King’s College London Appoints Deborah Bull As Director, King’s Cultural Partners
Tuesday, December 06, 2011
King’s College London is pleased to announce that Deborah Bull has accepted the newly created role of Director, King’s Cultural Partners, and will join King’s in March 2012.
Deborah Bull brings to King’s extensive experience of, and significant success within, the arts. Following a twenty-year career with The Royal Ballet in which she rose through the ranks to perform leading roles across the repertoire, she joined the executive team of the Royal Opera House to establish ROH2, a programme of artist and art form development initiatives with innovation, creativity and partnership at its heart. Since 2008, she has been Creative Director of the Royal Opera House, responsible for ROH Collections, ROH2 and a wide range of pan-organisational activity including the BP Summer Big Screens, Deloitte Ignite, audience engagement strategies and 2012 Olympic programming. Deborah will continue to work closely with the Royal Opera House and LOCOG during the first months of her appointment to deliver a number of Cultural Olympiad activities, including The Olympic Journey.
In addition to her work at the Royal Opera House, Deborah has served as a Governor of both the South Bank Centre and the BBC and as a member of Arts Council England. She has written and presented several series for BBC television and radio, including the award-winning The Dancer’s Body, which explored dance from a scientific perspective. She writes and speaks on the arts across a range of media and is the author of four books. The most recent, The Everyday Dancer, was published by Faber in October 2011. She was named a CBE in the Queen’s Birthday Honours, 1999.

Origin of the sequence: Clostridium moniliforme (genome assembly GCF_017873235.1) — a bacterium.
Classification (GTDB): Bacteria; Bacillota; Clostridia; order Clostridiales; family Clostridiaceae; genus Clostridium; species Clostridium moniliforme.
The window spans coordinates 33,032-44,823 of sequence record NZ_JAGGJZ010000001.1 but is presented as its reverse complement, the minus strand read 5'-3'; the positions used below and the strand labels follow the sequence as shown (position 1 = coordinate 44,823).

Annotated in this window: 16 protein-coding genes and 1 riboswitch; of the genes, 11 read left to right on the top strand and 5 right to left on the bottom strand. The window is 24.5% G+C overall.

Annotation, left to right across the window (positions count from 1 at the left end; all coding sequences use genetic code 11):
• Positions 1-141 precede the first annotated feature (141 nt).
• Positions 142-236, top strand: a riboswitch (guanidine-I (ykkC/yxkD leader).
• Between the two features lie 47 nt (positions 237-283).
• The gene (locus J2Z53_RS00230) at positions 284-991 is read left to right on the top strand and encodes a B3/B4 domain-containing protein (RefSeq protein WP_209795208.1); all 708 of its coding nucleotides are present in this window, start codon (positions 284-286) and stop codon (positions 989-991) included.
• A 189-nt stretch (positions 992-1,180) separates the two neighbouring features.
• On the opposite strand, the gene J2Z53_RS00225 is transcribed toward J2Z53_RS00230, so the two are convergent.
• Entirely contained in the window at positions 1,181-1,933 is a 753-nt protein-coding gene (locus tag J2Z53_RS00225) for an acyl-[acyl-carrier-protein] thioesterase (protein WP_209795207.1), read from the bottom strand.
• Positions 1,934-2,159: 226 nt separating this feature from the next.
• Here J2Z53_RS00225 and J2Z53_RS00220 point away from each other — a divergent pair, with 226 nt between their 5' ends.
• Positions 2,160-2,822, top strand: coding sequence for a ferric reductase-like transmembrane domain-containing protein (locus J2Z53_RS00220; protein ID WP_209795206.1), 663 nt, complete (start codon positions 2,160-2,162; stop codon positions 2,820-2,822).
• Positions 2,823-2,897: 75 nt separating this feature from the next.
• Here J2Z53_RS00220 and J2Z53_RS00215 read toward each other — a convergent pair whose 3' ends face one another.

King’s Cultural Partners is a cross-disciplinary teaching and research initiative with innovative collaboration across the cultural sector at its heart. As Director, Deborah will provide leadership across the College in extending its already significant range of collaborative activities with the cultural and creative industries both within the UK and internationally, whilst negotiating new partnerships and brokering relationships between cultural institutions, academia and the arts in an academic setting.
Commenting on her appointment Professor Sir Richard Trainor, Principal of King’s, said: ‘We are absolutely delighted to welcome Deborah to King’s College London. She brings with her an outstanding track record and we believe she has a huge contribution to make in building King’s already well-established links with the cultural and creative industries as well as drawing upon our academic expertise across the whole College.'
Deborah Bull said: ‘I am thrilled to be joining King’s as Director, King’s Cultural Partners. This new role offers an exciting opportunity to contribute to King’s, the cultural sector and, more broadly, across society and the chance to work collaboratively to address some of the bigger issues culture faces in the 21st century.
‘While I will be sad to leave the Royal Opera House after such a long career within its family, I feel this is absolutely the right time for me to focus my energies on a new challenge. It has been a privilege to work with – and learn from – so many talented and passionately committed colleagues across opera and dance, and I’m very proud of what we have been able to achieve together.’
Tony Hall, Lord Hall of Birkenhead, Chief Executive of the Royal Opera House, said: ‘I’m very pleased for Deborah - but very sad to see her go. She’s made a huge contribution to the Royal Opera House, first as a principal dancer for The Royal Ballet, then as founder of ROH2 and, later, as our Creative Director.
‘The fact that the Linbury Studio Theatre now has a clear identity and purpose - producing some outstanding work – and that the Royal Opera House is involved with so many other organisations in the field of opera and dance is a great tribute to Deborah. Her role in transforming the Royal Opera House over the last decade has been enormous.